Top reads of 2009
I keep meaning to try to do justice to the books I read. Here is a list of some of the things which rocked my world in 2009.
I really do want to jot down some stuff about the thrillers of Peter Temple, Michael Connolly and John Sandford (any one of whom is great company for some time out of time). Also about the women writers resuscitated by Persephone (the successor to Virago).
But top of the list for now are:
The Last Englishman by Roland Chambers
Arthur Ransome turns out to be a sort of Edmund Gosse (always trying to please his father), but also very brave, naive, open, thoughtful and tough.
The Mottled Lizard by Elspeth Huxley
This is an account of pre-war life in settler Kenya which is both old-fashioned and very modern. Huxley was so not bothered by being racist that she can talk about human verities which escape or embarrass us now. But she is alert, and liberal in the best sense. Also: funny, acute,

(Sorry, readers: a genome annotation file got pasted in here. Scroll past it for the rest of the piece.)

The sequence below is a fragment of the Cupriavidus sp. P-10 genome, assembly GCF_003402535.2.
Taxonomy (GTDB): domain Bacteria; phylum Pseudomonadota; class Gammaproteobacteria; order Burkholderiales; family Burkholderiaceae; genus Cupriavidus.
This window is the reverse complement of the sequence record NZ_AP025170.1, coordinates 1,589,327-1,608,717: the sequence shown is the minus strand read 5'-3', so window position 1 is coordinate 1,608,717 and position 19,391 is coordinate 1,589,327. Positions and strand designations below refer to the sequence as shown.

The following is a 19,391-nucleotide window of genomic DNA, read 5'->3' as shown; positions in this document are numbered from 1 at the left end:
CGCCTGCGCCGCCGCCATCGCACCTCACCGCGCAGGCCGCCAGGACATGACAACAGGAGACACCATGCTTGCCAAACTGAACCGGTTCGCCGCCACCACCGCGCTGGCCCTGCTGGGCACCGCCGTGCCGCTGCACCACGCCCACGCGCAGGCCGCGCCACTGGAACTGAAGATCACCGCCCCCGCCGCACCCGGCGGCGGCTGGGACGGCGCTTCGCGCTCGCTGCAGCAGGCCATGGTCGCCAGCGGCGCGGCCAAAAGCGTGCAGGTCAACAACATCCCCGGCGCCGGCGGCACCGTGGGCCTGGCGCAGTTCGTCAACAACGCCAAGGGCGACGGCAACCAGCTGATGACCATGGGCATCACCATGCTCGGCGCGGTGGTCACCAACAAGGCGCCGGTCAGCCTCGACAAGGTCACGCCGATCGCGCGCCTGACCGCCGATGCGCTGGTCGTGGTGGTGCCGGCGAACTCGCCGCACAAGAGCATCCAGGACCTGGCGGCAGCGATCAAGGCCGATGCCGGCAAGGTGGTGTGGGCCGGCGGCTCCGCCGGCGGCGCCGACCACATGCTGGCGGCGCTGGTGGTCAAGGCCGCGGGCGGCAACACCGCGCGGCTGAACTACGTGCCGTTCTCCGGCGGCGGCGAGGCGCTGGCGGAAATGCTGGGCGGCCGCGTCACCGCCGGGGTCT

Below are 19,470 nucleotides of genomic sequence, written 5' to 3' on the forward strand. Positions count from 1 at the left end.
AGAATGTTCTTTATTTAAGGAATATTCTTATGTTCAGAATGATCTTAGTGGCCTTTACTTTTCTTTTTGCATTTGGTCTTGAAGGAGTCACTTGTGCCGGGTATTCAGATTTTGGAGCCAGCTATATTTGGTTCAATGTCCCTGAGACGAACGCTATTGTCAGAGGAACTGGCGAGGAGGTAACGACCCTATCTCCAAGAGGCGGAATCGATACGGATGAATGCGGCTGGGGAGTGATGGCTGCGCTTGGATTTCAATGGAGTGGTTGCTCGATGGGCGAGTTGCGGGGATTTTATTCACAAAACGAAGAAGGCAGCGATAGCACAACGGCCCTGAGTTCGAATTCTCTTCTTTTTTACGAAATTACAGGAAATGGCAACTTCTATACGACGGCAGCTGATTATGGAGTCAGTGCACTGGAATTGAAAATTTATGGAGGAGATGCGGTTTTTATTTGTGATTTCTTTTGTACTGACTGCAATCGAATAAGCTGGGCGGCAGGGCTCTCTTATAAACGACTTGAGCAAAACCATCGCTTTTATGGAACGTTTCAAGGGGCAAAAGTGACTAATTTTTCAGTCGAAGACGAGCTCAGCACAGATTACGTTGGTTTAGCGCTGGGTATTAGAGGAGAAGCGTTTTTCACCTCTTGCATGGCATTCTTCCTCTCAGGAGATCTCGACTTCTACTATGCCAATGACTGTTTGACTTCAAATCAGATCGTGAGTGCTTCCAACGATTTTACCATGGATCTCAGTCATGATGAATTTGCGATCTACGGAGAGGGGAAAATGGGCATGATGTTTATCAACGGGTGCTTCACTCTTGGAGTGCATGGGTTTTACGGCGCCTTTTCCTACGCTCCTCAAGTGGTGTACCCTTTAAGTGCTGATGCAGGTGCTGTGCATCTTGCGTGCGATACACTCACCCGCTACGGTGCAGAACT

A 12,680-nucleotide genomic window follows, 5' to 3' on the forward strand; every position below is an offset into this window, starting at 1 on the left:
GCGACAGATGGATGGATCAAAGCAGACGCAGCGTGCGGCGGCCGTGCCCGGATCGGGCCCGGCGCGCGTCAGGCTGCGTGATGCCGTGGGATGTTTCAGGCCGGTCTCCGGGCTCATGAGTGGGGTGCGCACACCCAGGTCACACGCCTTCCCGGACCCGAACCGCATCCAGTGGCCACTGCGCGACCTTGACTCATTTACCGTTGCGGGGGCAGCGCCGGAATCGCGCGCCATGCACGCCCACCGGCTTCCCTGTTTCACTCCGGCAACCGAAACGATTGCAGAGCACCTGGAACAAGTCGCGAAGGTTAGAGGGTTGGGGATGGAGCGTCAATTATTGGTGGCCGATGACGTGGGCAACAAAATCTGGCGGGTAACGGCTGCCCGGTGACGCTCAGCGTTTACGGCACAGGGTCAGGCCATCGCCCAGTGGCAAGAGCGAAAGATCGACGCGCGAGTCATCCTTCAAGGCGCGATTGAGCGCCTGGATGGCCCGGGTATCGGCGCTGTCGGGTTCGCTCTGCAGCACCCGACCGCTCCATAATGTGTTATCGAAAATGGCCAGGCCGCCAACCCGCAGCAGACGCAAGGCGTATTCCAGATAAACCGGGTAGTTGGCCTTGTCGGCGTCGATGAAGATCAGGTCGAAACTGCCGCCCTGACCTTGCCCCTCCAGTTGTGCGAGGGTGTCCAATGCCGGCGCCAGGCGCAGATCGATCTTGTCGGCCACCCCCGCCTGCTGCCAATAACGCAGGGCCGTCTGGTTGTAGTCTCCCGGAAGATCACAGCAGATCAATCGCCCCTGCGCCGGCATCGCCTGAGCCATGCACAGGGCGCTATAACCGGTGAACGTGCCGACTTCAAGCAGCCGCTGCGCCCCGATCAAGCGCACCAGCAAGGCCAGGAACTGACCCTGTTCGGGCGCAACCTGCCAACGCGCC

Jew made In England by Anthony Blond
I have half a feeling that Blond would be disapproved of as a self-hating Jew, but I don’t think he disliked his fellow Jews, or his own jewishness. A bit like Huxley, he writes what he sees and it’s funny, absurd and awful by turns – whether he is amongst Jews or not. Reading him makes one feel that our own time has opted for a sort of crippled puritan provinciality of mind and it’s strongly proscriptive and permissive all at once.
Shooting Leave by John Ure
An unabashed account of the British adventurer in Victorian Afghanistan.